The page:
Around 4000 Palestinians live in fear over recent encroachment from Israeli settlements.
Salfit, occupied West Bank – Jamal Hammad remembers when the al-Matwa spring in Salfit city was a popular destination for locals. Several decades ago, the area would often be crowded with Palestinians hiking in the valley and families picnicking alongside the clear, flowing stream.
Now, however, the sewage flowing through the spring, the rancid smell that engulfs the valley and the mosquitoes swarming the area have left the valley largely deserted.
“All of this waste is coming from Israel’s settlements; mostly from the Ariel settlement,” Hammad told Al Jazeera on his modest farm adjacent to the spring. “We are very worried about what long-term effects this pollution will have on our future.”
The issue of waste management has been ongoing for decades in the occupied West Bank. Last year, some 83 million cubic metres of wastewater flowed throughout the occupied West Bank, of which approximately 19 million cubic meters originated from Israeli settlements built on Palestinian territory in violation of international law, according to the Knesset Research Institute.
Alon Cohen-Lifshitz, a researcher for the Israeli NGO Bimkom, tells Al Jazeera that many Israeli settlements do not have proper waste treatment facilities. About 12 percent of settlement sewage remains untreated and travels down into streams near Palestinian communities.
“This is caused by the fact that Israel declared uncultivated land in the West Bank, which is usually on the hilltops, as ‘state land,'” during the Israeli military takeover of the territory in 1967, Lifshitz explained. “Taking over the hilltops also made it so Israel could easily control the area.”
These areas are where Israeli settlements were subsequently constructed.
|POLLUTION IN THE WEST BANK|
Palestinian communities are severely affected by settler-produced waste owing to many of their villages having been forced to move to lower agricultural lands after Israel’s occupation of the Palestinian territory. Therefore, “the sewage issue is a side effect of Israel’s matrix of control in the West Bank,” Lifshitz added.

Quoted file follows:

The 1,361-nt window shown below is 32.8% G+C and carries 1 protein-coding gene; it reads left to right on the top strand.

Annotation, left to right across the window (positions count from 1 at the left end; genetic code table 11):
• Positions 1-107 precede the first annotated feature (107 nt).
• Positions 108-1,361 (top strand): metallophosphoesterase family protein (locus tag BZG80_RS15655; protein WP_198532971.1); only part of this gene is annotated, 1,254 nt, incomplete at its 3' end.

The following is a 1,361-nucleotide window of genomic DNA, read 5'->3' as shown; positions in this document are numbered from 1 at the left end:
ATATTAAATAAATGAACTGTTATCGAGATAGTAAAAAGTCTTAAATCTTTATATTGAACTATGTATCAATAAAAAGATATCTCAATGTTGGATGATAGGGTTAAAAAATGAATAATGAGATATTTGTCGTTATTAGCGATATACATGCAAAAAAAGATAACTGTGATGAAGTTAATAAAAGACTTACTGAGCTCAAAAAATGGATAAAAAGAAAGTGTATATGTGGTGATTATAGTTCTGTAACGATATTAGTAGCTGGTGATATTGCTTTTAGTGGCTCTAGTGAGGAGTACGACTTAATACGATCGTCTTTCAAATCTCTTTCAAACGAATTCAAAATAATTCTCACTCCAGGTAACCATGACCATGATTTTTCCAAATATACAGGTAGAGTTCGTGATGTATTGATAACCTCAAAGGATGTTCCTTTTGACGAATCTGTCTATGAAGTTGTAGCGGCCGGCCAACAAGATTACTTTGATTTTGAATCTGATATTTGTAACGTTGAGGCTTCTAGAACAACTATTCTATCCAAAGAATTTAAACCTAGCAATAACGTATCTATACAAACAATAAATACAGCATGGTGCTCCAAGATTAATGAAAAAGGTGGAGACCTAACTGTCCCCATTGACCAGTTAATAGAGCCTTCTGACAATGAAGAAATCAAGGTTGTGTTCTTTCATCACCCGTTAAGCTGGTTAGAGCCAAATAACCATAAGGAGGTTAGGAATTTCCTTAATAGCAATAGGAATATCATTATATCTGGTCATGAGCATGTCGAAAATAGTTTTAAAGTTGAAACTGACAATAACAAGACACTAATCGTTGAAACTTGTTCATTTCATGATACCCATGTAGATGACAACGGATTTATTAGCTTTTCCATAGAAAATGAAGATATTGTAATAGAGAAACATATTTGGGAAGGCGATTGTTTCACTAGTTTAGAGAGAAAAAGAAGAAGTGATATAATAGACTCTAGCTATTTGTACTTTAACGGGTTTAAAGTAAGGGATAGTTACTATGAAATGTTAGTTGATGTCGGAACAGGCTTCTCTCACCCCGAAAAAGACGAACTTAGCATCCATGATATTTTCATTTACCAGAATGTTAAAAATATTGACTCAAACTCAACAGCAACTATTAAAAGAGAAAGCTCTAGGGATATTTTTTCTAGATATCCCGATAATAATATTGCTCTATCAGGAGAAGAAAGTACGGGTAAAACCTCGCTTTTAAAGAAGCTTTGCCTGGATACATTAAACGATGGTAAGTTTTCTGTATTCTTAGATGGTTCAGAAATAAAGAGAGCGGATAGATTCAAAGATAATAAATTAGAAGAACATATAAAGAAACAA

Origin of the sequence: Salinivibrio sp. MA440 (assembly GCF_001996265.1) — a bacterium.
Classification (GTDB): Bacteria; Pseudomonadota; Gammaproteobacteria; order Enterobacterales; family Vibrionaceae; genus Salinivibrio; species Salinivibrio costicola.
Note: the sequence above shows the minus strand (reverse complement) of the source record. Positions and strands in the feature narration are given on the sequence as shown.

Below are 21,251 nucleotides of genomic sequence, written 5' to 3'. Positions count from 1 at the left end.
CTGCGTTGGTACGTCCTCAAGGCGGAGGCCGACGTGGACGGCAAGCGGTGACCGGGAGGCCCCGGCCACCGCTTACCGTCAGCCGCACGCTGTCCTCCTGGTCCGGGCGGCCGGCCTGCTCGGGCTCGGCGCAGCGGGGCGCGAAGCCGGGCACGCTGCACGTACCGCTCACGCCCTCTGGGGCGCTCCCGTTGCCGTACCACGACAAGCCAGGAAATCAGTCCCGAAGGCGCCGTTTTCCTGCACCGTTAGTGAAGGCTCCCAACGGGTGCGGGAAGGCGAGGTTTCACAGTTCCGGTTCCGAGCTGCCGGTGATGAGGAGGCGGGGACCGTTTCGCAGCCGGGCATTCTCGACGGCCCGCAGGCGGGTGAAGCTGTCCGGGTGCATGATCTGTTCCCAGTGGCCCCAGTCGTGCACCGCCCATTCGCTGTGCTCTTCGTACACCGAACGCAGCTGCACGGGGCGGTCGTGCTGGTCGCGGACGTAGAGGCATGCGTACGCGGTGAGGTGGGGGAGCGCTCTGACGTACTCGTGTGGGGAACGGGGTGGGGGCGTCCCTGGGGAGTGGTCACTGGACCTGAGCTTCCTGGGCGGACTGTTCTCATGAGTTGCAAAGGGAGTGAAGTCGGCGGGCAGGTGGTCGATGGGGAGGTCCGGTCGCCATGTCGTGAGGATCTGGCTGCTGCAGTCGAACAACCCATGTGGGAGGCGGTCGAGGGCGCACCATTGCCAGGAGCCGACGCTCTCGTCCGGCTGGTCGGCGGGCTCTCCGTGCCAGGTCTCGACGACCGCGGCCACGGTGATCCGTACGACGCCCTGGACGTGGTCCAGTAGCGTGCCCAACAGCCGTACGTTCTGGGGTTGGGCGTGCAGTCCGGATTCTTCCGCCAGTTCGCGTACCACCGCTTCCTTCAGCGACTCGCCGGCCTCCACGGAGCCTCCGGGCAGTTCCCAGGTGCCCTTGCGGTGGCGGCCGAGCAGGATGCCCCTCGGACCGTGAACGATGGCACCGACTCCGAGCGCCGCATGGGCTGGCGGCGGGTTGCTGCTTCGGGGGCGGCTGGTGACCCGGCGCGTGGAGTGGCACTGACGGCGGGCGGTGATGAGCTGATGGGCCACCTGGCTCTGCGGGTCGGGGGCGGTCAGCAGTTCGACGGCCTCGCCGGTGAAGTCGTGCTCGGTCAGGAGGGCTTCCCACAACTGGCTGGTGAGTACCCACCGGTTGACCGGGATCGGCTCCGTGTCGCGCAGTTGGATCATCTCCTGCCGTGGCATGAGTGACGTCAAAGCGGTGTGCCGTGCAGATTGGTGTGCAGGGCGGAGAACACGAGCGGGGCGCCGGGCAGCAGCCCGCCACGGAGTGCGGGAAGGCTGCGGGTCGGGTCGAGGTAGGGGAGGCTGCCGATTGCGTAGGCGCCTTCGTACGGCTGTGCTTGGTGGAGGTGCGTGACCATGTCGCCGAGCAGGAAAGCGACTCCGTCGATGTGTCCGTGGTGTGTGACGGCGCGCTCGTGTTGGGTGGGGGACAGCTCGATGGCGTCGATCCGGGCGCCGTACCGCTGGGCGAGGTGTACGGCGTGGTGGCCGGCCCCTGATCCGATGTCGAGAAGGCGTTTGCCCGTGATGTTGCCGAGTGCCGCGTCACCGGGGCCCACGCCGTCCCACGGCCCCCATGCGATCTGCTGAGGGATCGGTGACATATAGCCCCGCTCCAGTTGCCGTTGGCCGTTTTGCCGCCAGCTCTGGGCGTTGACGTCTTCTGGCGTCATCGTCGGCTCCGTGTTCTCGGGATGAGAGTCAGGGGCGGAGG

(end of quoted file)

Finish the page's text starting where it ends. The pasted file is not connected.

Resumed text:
In the case of Salfit, treatment plants in Ariel – one of Israel’s largest settlements in the West Bank with a population close to 19,000 – Ariel West, and the Barkan settlements routinely break down or overflow, causing raw sewage to flood into the al-Matwa valley and spring, exacerbating already existing waste issues in Palestinian communities.
The Salfit local council has been forced to build four-metre high walls along the al-Matwa spring to protect the city’s central water-pumping station from being flooded by the wastewater, according to a report by B’Tselem.
Up until a few years ago, local Palestinian waste from Salfit city had also contributed to the pollution in the spring. However, the Salfit municipality has since constructed an underground sewage system to transport local waste from the area, releasing it further down the valley.
Palestinians in Salfit have been attempting to establish a waste treatment facility for years; but, like scores of other Palestinian communities, they have been prevented from doing so by Israeli restrictions on Palestinian development in the majority of the West Bank.
“I remember we used to be able to farm in this area, without even using pesticides,” Hammad told Al Jazeera, as he looked down at streams of liquid faeces floating in the water. “Now if we don’t use pesticides to ward off the bugs and mosquitoes in the area, our crops won’t survive.”
Even after using pesticides on the crops, Hammad says that both the quality and quantity of his fruits and vegetables have decreased since the sewage began affecting the farms. Many Palestinians have also stopped eating local produce, in fear that it has been contaminated by wastewater.
Across the street from Hammad’s farm, local resident Hammad Azazma sits on a blanket outside a makeshift structure in his small Bedouin community, located right beside the al-Matwa spring. He tells Al Jazeera that some 50 to 60 of his sheep die each year from drinking the polluted water.
“My children often become sick. They suffer from fevers and develop skin rashes. Even if you don’t drink the water, the bacteria still gets dragged around the area from your shoes or the bugs,” he said.
“And the smell!” he bellowed, wincing his face in disgust. “It keeps us awake at night.”
B’Tselem’s report noted that the pollution had caused the local extinction of several species that had once inhabited the area, including deer, rabbits, and foxes. Boars are now the only animals left alive there, according to the group.